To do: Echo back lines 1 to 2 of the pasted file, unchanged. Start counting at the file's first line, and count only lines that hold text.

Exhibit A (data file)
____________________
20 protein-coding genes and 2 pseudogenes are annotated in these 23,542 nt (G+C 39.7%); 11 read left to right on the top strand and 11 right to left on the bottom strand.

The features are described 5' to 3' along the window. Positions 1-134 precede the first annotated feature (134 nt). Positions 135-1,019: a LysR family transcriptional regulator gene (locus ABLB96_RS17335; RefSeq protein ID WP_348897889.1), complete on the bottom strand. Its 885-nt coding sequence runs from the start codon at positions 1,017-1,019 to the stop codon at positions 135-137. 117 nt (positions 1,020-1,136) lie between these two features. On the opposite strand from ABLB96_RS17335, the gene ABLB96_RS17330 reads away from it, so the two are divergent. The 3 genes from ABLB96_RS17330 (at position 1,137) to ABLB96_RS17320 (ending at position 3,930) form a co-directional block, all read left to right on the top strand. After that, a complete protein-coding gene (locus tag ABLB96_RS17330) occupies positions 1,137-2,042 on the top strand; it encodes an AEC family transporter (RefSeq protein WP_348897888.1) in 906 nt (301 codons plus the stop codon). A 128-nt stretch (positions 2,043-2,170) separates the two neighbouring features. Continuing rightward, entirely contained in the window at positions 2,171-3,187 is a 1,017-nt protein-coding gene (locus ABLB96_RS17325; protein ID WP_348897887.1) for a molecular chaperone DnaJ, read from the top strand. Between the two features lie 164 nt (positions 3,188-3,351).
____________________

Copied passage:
20 protein-coding genes and 2 pseudogenes are annotated in these 23,542 nt (G+C 39.7%); 11 read left to right on the top strand and 11 right to left on the bottom strand.

The features are described 5' to 3' along the window. Positions 1-134 precede the first annotated feature (134 nt). Positions 135-1,019: a LysR family transcriptional regulator gene (locus ABLB96_RS17335; RefSeq protein ID WP_348897889.1), complete on the bottom strand. Its 885-nt coding sequence runs from the start codon at positions 1,017-1,019 to the stop codon at positions 135-137. 117 nt (positions 1,020-1,136) lie between these two features. On the opposite strand from ABLB96_RS17335, the gene ABLB96_RS17330 reads away from it, so the two are divergent. The 3 genes from ABLB96_RS17330 (at position 1,137) to ABLB96_RS17320 (ending at position 3,930) form a co-directional block, all read left to right on the top strand. After that, a complete protein-coding gene (locus tag ABLB96_RS17330) occupies positions 1,137-2,042 on the top strand; it encodes an AEC family transporter (RefSeq protein WP_348897888.1) in 906 nt (301 codons plus the stop codon). A 128-nt stretch (positions 2,043-2,170) separates the two neighbouring features. Continuing rightward, entirely contained in the window at positions 2,171-3,187 is a 1,017-nt protein-coding gene (locus ABLB96_RS17325; protein ID WP_348897887.1) for a molecular chaperone DnaJ, read from the top strand. Between the two features lie 164 nt (positions 3,188-3,351).